Each individual comparison has only a 1/365 chance of being a match – equivalently, each trial has a 99.726% chance of not being a match.  This is probably why we’re so surprised by this paradox – we’re conditioned to think it’s rare to have the same birthday as someone, because when you ask any given person when their birthday is there is only a .274% chance you’ll have the same birthday as him or her.  But each time we compare, there is one less possibility – i.e. there is one more birth date that isn’t available, so to speak.  Below is the probability that no two people in the room share a birthday.  Notice that the first term is 365/365 because the first person has 365 birthdays to choose from without ‘taking’ someone else’s.  The second person, however, has one less choice, because the first person’s birthday has already been taken.  The third person has one less choice than the second person.  This continues until the last person, person number 23, has 22 fewer choices (365-22=343) of birthdays if he is to avoid having the same birthday as another person in the room.

The probability that two people in the room do share a birthday is obviously the complement of this, so it’s equal to 1 – 0.4927 = 50.73%.  You can write the expression above with factorials etc., but I just wanted to sort of explain why (though not actually justify in a rigorously mathematical sense) the birthday paradox is a thing.  For a more hardcore explanation, you can visit Wolfram Mathworld here.

## Continuously Compounded Returns

I’m in a financial “math” class that I really shouldn’t have taken (it’s in the business school) and our lecture notes the other day included some incredibly basic properties about interest calculations.  Anyway, I told one of my friends that it was super fucking easy to derive the formula for continuous interest by taking the limit as the number of compounding periods approaches infinity.  Upon further review, I stand by the fact that it is conceptually easy to do this, but there are some computational issues that one could run into – for example, I had to use a relatively simple substitution in order to avoid using L’Hopital’s rule or something else messy like the definition of a difference quotient, etc.  But, regardless, below is the derivation, starting with the definition of the effective annual rate for an interest rate, r, compounded n periods per year for t years.  Suppose there are n compounding periods per year and r is the interest rate.

How do we show that the effective annual rate under continuously compounded interest (i.e. effective interest with arbitrarily large n) is er – 1?  We need to show the equation below, which equates the limit of the EAR as the compounding periods approach infinity to the formula we claimed represents the continuously compounded rate (Exp(rt)-1):

If I were being tested on this in a math class for whatever reason, I might not show the continuously compounded interest rate this way.  This is more of an intuitive justification than a real proof.  To see a real proof, you can check out notes from Wharton here – it’s not really any “harder” per se, but some of the steps might be less obvious.  For example, the proof involves taking the natural logarithm of both sides of the equation (as shown below) which serves a purpose, though it may not seem like it at first.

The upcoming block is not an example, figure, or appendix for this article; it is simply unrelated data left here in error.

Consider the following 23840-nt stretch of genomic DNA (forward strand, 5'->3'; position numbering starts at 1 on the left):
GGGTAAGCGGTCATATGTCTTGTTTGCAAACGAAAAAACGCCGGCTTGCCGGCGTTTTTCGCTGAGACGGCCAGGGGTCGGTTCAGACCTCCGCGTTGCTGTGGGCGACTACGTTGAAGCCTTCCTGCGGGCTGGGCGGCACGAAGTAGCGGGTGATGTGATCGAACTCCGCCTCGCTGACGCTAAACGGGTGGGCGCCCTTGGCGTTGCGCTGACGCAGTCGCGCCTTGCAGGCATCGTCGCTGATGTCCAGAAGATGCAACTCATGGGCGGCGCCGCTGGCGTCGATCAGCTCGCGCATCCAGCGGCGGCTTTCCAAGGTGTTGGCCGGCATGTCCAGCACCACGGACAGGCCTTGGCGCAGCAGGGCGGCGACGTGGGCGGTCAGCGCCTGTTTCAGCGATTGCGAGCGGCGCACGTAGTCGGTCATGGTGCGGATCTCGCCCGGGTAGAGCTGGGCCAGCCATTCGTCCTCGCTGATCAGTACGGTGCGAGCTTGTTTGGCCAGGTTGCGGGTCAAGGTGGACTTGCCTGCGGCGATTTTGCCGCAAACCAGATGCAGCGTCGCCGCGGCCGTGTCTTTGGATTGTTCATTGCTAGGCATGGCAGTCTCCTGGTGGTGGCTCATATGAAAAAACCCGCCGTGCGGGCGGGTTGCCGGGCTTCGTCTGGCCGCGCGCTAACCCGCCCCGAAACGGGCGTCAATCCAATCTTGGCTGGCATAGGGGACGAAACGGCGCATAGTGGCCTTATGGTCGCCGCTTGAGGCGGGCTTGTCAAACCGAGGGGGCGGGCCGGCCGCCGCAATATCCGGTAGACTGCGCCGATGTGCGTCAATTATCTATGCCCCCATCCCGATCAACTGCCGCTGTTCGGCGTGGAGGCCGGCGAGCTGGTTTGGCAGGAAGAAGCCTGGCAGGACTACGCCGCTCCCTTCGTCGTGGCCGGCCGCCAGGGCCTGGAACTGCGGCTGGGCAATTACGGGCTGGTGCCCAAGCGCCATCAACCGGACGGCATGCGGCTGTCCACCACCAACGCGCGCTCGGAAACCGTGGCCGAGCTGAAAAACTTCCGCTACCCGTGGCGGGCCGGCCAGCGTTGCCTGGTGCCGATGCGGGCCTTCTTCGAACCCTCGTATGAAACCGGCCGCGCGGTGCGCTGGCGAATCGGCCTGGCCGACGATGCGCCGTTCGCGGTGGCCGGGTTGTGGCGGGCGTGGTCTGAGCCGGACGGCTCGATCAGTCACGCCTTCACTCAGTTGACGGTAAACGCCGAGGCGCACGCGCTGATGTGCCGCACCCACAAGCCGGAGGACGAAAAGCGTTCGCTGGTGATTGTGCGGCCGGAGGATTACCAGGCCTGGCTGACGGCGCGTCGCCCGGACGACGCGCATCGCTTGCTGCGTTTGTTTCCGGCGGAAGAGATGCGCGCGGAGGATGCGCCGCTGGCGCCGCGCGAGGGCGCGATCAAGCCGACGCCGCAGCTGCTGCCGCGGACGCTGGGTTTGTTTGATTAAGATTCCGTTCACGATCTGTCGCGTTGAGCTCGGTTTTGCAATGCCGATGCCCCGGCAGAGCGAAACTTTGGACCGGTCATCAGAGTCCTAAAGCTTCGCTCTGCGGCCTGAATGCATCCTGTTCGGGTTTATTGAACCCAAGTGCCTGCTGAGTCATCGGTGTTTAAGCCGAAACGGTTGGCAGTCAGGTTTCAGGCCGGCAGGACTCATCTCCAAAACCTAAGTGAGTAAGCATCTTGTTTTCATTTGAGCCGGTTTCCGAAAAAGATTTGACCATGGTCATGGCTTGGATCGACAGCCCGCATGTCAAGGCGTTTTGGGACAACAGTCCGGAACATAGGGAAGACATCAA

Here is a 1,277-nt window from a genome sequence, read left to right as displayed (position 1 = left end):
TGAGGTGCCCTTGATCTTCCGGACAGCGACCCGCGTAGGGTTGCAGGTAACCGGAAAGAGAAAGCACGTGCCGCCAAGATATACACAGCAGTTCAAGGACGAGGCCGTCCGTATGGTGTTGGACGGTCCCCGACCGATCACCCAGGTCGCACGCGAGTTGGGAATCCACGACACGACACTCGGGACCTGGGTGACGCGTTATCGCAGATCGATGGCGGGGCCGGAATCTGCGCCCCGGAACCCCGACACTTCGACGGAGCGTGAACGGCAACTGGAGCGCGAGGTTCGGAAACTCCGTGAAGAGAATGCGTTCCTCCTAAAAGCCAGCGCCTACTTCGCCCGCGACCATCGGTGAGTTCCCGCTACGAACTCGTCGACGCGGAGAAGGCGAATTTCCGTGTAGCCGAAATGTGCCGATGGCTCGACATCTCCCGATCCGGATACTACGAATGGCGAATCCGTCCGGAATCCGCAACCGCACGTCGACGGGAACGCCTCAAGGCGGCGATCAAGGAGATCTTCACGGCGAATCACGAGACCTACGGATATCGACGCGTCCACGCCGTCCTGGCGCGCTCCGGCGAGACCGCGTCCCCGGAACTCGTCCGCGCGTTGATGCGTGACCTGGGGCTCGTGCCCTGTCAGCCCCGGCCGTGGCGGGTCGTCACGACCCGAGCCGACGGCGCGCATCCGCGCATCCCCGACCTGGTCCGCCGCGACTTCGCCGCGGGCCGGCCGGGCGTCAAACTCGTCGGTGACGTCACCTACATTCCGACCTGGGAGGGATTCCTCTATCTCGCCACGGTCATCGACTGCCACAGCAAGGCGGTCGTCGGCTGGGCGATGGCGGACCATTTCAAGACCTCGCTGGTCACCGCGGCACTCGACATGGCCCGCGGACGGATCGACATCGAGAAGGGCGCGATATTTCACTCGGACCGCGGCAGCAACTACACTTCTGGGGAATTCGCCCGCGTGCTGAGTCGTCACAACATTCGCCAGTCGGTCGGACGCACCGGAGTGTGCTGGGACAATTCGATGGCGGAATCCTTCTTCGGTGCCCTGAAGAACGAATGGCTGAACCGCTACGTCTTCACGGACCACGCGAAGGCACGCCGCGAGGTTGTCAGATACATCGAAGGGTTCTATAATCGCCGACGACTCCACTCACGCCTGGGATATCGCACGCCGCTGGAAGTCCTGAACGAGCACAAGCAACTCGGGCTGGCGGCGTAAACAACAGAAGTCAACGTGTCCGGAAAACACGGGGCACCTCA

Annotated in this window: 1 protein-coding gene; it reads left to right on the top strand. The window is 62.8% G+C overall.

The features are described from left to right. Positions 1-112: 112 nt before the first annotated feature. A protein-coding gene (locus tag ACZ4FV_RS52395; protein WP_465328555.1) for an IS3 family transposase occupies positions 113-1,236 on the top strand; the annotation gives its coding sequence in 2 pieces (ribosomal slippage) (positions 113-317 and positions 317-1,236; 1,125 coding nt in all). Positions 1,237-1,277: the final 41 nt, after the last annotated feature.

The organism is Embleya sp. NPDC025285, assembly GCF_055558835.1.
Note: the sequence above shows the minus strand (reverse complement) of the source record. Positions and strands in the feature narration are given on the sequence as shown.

This was done in order to take advantage of a useful property of logarithms: the log of a product is the sum of the logs.  Using this, the right hand side is split up into a sum and the first term no longer depends on the limit because it doesn’t have an n in it.  You’re left with a sort of messy equation that involves logs on both sides (it’s implicitly defined), so to rectify that you just need to remember that e and the natural log are inverses, so e raised to the power ln is 1 and the ln of e is 1.

Note: just so you don’t sound like an asshole, e is Euler’s number, and it is pronounced like “oiler”.

Another note:  There are tons of definitions of e, but the one I think of first when I think of e is the one below:

In words, e is the positive real number such that the integral from 1 to e of the function 1/t is equal to 1.  Equivalently, the area of the integral of 1/t from 1 to e is 1.  ln(x) crosses the x-axis when x=1 (since ln(1)=0), so the area in between the function ln(x) and the x-axis from its x-intercept to x = e is 1.  Obviously, ln(x) takes on the value 1 when x=e since ln(e)=1.  I’m not good at making fancy graphs online, but below is a heinous picture of the point I’m trying to convey.  Sorry Euler 😦

## Intro to Value at Risk

Value at risk (VaR) is a way to statistically measure the worst expected loss on an investment given certain parameters.  Specifically, the level of confidence (called the alpha level, α) and time horizon must be specified to compute it.  We must also assume that returns on the asset in question are approximately normally distributed, because the value at risk model calculates the worst expected loss over a given horizon at a given level of confidence under normal market conditions1.  Although it’s a well-established fact that, in general, stock prices are log normally distributed while stock returns are normally distributed.  It may be a good idea to verify this first, using a goodness of fit test.  The Anderson-Darling, Shapiro-Wilk, and  Kolmogorov-Smirnov tests are all good examples.  When we say normal, we mean that the data is normally distributed; we are making a judgment regarding the distribution of returns, not the likelihood of realizing a return, as the dictionary definition of normal would suggest.  As we’ll see, the VaR turns out to be a relatively unusual result in most cases, and its rarity is inversely related to the level of confidence we choose.  It follows that a formal definition of the value at risk is a measure of the worst expected loss over a given time frame and level of confidence under normal market conditions.